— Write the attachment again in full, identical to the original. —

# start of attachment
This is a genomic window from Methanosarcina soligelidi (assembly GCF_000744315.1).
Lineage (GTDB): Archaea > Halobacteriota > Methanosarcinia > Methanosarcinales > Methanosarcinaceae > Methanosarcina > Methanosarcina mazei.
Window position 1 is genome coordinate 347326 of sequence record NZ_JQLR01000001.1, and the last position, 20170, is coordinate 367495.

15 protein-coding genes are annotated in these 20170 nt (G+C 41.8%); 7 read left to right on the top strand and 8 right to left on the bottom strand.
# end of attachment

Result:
This is a genomic window from Methanosarcina soligelidi (assembly GCF_000744315.1).
Lineage (GTDB): Archaea > Halobacteriota > Methanosarcinia > Methanosarcinales > Methanosarcinaceae > Methanosarcina > Methanosarcina mazei.
Window position 1 is genome coordinate 347326 of sequence record NZ_JQLR01000001.1, and the last position, 20170, is coordinate 367495.

15 protein-coding genes are annotated in these 20170 nt (G+C 41.8%); 7 read left to right on the top strand and 8 right to left on the bottom strand.